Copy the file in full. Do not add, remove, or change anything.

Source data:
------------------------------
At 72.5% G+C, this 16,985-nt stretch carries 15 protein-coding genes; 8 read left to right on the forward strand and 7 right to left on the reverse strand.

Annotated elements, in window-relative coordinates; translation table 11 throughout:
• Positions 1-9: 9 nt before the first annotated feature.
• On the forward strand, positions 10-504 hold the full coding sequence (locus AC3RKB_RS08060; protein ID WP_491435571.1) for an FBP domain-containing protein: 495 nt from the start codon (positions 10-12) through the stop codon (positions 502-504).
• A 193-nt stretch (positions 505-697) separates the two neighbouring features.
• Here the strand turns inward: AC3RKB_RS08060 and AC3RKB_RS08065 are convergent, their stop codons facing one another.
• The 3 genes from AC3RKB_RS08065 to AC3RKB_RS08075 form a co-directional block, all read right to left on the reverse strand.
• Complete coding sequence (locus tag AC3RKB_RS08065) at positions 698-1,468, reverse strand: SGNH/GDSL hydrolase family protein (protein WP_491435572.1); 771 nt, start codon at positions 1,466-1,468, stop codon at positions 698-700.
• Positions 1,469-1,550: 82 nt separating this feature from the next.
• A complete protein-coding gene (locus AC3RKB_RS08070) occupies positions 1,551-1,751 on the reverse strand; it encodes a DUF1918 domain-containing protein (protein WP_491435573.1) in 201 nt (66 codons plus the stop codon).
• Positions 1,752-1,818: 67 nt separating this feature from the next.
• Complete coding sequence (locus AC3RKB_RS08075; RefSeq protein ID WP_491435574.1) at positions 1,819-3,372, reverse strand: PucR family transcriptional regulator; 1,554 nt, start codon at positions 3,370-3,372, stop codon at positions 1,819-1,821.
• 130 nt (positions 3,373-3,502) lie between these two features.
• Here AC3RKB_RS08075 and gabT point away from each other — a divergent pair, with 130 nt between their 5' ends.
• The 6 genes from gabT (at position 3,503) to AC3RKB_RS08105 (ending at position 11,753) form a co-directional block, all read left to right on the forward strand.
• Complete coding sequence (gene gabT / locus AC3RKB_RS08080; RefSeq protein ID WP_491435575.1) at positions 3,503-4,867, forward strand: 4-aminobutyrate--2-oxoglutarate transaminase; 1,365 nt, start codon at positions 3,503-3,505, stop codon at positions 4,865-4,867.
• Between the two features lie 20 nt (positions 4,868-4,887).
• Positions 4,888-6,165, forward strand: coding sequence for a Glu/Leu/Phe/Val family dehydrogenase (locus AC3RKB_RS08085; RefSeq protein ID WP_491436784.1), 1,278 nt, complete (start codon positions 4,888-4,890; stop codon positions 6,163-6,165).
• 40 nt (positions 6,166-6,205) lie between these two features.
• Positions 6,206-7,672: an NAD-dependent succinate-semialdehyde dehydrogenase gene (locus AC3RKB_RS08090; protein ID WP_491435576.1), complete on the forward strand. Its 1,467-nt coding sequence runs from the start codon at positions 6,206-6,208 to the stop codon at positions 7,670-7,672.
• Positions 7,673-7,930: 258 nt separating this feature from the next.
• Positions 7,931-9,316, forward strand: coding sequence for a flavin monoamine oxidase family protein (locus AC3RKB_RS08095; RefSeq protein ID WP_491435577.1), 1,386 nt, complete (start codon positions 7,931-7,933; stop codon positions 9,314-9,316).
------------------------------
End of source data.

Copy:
At 72.5% G+C, this 16,985-nt stretch carries 15 protein-coding genes; 8 read left to right on the forward strand and 7 right to left on the reverse strand.

Annotated elements, in window-relative coordinates; translation table 11 throughout:
• Positions 1-9: 9 nt before the first annotated feature.
• On the forward strand, positions 10-504 hold the full coding sequence (locus AC3RKB_RS08060; protein ID WP_491435571.1) for an FBP domain-containing protein: 495 nt from the start codon (positions 10-12) through the stop codon (positions 502-504).
• A 193-nt stretch (positions 505-697) separates the two neighbouring features.
• Here the strand turns inward: AC3RKB_RS08060 and AC3RKB_RS08065 are convergent, their stop codons facing one another.
• The 3 genes from AC3RKB_RS08065 to AC3RKB_RS08075 form a co-directional block, all read right to left on the reverse strand.
• Complete coding sequence (locus tag AC3RKB_RS08065) at positions 698-1,468, reverse strand: SGNH/GDSL hydrolase family protein (protein WP_491435572.1); 771 nt, start codon at positions 1,466-1,468, stop codon at positions 698-700.
• Positions 1,469-1,550: 82 nt separating this feature from the next.
• A complete protein-coding gene (locus AC3RKB_RS08070) occupies positions 1,551-1,751 on the reverse strand; it encodes a DUF1918 domain-containing protein (protein WP_491435573.1) in 201 nt (66 codons plus the stop codon).
• Positions 1,752-1,818: 67 nt separating this feature from the next.
• Complete coding sequence (locus AC3RKB_RS08075; RefSeq protein ID WP_491435574.1) at positions 1,819-3,372, reverse strand: PucR family transcriptional regulator; 1,554 nt, start codon at positions 3,370-3,372, stop codon at positions 1,819-1,821.
• 130 nt (positions 3,373-3,502) lie between these two features.
• Here AC3RKB_RS08075 and gabT point away from each other — a divergent pair, with 130 nt between their 5' ends.
• The 6 genes from gabT (at position 3,503) to AC3RKB_RS08105 (ending at position 11,753) form a co-directional block, all read left to right on the forward strand.
• Complete coding sequence (gene gabT / locus AC3RKB_RS08080; RefSeq protein ID WP_491435575.1) at positions 3,503-4,867, forward strand: 4-aminobutyrate--2-oxoglutarate transaminase; 1,365 nt, start codon at positions 3,503-3,505, stop codon at positions 4,865-4,867.
• Between the two features lie 20 nt (positions 4,868-4,887).
• Positions 4,888-6,165, forward strand: coding sequence for a Glu/Leu/Phe/Val family dehydrogenase (locus AC3RKB_RS08085; RefSeq protein ID WP_491436784.1), 1,278 nt, complete (start codon positions 4,888-4,890; stop codon positions 6,163-6,165).
• 40 nt (positions 6,166-6,205) lie between these two features.
• Positions 6,206-7,672: an NAD-dependent succinate-semialdehyde dehydrogenase gene (locus AC3RKB_RS08090; protein ID WP_491435576.1), complete on the forward strand. Its 1,467-nt coding sequence runs from the start codon at positions 6,206-6,208 to the stop codon at positions 7,670-7,672.
• Positions 7,673-7,930: 258 nt separating this feature from the next.
• Positions 7,931-9,316, forward strand: coding sequence for a flavin monoamine oxidase family protein (locus AC3RKB_RS08095; RefSeq protein ID WP_491435577.1), 1,386 nt, complete (start codon positions 7,931-7,933; stop codon positions 9,314-9,316).